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Dried Beans (the worst is dried kidney beans) contain a poison called phytohaemagglutinin according to the FDA--CHECK OUT THEIR "BAD BUG AND NATURAL TOXINS" The information on dried beans is at http://vm.cfsan.fda.gov/~mow/chap43.html In one to three hours after you eat undercooked beans you could experience extreme nausea, severe vomiting and then diarrhea. Recovery is usually rapid and spontaneous (within 3-4 hours after onset of symptoms.) It seems the beans MUST BE HEATED TO A HIGH TEMPERATURE TO BREAK DOWN THE TOXIN and SLOW COOKERS MAY NOT GET HOT ENOUGH TO DESTROY IT, ACCORDING TO THE FDA BEANS INSUFFICIENTLY HEATED ARE 5 TIMES MORE TOXIC THAN RAW BEANS

-- Ann Fisher (zyax55b@prodigy.com), November 21, 1998


Ann, are you the same Ann (L.) Fisher that wrote to Howard Belasco?

-- Gayla Dunbar (privacy@please.com), November 21, 1998.

Damn, one more thing to worry about. Also, don't eat potatoes if they have begun to sprout, fava beans are extremely toxic, peanuts cause migraine headaches. Please add to this list, we need to warn people and eliminate anything that can kills us or immobolize us.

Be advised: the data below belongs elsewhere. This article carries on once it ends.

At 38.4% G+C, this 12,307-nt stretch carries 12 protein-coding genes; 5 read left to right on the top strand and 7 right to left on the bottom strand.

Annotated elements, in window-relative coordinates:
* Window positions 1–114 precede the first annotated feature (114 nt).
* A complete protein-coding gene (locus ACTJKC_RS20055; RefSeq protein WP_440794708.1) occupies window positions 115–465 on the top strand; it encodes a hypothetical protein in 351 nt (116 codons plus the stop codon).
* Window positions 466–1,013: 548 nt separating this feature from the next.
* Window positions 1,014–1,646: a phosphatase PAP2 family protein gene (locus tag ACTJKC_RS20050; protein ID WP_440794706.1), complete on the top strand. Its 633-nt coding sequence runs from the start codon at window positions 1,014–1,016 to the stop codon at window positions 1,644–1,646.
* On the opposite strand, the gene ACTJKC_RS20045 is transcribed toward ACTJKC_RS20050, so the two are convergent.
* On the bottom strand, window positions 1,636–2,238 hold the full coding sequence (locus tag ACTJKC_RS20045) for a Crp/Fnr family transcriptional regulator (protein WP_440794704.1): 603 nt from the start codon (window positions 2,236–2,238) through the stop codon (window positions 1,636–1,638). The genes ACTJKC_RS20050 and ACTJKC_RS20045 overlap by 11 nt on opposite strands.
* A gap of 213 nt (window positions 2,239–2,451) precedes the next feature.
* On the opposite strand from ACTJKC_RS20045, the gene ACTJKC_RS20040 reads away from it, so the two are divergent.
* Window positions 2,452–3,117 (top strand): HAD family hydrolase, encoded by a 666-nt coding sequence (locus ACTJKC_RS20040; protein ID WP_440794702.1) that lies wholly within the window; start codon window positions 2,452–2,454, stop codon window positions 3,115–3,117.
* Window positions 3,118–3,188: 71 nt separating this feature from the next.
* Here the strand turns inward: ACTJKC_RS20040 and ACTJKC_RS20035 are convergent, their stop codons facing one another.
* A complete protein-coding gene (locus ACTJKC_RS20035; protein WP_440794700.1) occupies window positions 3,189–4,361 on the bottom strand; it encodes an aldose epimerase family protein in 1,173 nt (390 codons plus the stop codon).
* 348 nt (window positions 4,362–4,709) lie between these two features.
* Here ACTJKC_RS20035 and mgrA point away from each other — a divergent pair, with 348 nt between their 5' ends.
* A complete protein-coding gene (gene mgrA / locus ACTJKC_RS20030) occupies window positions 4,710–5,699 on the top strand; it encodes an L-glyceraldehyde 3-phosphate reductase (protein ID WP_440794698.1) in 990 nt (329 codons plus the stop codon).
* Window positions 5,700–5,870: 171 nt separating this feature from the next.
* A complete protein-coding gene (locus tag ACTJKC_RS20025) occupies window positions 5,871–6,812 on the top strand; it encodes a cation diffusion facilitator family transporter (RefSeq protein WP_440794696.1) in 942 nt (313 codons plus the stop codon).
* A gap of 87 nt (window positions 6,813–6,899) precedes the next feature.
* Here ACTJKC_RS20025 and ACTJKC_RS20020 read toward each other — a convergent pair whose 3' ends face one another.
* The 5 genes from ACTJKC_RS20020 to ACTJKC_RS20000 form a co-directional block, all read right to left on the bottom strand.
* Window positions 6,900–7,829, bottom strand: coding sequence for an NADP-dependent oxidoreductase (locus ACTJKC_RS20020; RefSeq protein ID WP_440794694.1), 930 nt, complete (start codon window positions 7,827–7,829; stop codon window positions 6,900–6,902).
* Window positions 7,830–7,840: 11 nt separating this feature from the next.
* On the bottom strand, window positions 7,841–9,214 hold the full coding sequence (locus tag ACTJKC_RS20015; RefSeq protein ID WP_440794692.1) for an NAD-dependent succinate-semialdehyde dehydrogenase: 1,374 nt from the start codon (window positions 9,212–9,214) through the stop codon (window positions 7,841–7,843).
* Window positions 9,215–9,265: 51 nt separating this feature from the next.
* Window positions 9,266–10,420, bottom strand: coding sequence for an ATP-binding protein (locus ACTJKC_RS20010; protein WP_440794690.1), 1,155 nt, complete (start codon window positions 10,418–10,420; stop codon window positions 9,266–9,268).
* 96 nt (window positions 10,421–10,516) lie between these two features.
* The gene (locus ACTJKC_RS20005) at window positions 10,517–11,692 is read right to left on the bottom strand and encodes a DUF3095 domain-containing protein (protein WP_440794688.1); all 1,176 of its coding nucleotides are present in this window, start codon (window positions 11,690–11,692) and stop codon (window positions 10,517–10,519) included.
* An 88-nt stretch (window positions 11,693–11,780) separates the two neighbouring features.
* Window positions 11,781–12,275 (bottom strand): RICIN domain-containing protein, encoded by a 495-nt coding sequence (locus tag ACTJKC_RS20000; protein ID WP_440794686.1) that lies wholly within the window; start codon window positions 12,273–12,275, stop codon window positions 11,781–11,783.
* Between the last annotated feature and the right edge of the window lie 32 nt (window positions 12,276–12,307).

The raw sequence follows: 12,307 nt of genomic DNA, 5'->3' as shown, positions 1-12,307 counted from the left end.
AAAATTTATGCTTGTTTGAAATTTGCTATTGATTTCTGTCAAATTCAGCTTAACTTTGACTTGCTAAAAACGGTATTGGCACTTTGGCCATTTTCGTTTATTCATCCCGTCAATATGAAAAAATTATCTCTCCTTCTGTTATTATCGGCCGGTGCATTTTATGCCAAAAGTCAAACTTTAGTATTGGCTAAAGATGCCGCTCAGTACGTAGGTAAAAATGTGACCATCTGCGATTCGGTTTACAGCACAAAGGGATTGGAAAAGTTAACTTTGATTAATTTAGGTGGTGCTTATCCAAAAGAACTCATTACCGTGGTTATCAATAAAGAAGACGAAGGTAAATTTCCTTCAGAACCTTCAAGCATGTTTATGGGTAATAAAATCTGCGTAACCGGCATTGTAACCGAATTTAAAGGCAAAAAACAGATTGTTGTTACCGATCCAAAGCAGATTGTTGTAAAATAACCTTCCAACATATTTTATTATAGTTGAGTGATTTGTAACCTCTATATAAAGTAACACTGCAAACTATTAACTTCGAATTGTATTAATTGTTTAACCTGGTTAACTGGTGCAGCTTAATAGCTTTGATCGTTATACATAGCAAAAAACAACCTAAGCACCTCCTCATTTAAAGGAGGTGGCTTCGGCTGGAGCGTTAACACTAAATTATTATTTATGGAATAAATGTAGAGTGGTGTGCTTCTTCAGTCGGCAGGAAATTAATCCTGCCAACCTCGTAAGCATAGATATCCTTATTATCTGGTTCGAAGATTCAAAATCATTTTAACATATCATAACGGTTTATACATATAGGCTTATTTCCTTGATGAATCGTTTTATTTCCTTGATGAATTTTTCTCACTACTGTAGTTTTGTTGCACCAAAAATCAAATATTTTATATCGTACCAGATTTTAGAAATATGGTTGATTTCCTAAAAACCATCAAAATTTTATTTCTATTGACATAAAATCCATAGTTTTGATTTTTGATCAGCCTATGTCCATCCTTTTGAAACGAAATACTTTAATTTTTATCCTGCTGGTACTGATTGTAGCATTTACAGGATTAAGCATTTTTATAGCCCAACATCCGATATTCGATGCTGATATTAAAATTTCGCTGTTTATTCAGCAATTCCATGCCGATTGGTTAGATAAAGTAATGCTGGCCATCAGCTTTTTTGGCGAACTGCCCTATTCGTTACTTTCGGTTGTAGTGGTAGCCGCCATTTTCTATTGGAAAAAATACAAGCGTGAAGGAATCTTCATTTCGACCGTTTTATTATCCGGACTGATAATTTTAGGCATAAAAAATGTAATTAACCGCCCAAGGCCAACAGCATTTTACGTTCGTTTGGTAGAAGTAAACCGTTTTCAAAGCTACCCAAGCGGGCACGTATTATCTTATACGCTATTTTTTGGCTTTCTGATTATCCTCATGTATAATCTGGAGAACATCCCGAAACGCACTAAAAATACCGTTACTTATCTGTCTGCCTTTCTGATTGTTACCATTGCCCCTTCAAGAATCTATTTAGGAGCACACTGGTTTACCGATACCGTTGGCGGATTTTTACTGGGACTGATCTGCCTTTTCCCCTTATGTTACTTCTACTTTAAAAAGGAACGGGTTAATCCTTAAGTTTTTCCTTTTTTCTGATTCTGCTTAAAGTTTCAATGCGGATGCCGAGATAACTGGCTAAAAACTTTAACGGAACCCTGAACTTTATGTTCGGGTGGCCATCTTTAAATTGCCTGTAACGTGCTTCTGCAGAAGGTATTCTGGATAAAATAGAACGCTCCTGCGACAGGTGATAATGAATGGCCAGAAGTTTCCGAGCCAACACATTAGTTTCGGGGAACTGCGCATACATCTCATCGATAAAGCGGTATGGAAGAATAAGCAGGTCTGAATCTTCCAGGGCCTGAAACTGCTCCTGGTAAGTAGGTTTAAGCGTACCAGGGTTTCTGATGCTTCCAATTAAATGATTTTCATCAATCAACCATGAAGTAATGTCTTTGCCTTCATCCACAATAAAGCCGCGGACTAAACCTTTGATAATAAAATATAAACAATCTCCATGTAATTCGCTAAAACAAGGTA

-- Merrill (SterileMerril@purity.com), November 22, 1998.

Can I still squish bugs?

By the way, 100% of those who have breathed air or drank water between the years 100 AD and 1800 AD have subsequently died.

Frightening isn't it?

-- Robert A. Cook, P.E. (Kennesaw, GA) (cook.r@csaatl.com), November 22, 1998.

Fava beans are only toxic to those people who are allergic to them. Not to everyone. They are a regular part of the diet in many European countries. Canned and/or dried fava beans are sold in most grocery stores.

Potato skins turn greenish when exposed to light, faster in sunlight. Be careful. A toxin is associated with this greening. Potatoes are in the nightshade family. Ref: Greening of Potatoes

The concern with greened potatoes should not be the color but the fact that solanine, a potentially toxic alkaloid, develops in the same area along with the chlorophyll. Greened potatoes, therefore, are often higher in solanine than those not greened. The bitter taste associated with greened potatoes is caused by the solanine, not the chlorophyll. The amount of greening is not a direct measure of its solanine content, since the synthesis of chlorophyll and solanine are separate processes.

Consumers should be aware that some greening of potatoes is not unusual and may be more prevalent in some varieties than others. Excessive greening should be used as a symptom that solanine may also be present. A bitter taste will verify its presence.

The concentration of solanine is greatest in or directly beneath the peel. Peeling is effective in removing most of the affected tissue. Cooking in steam or water reduces solanine to 60%-70% of the value in raw material.

-- Tom Carey (tomcarey@mindspring.com), November 22, 1998.

What is FAVA Beans and where do you buy them? An old Dr. friend of mine showed me a book, said they were good for Parkinson's Disease. He has looked everywhere for them.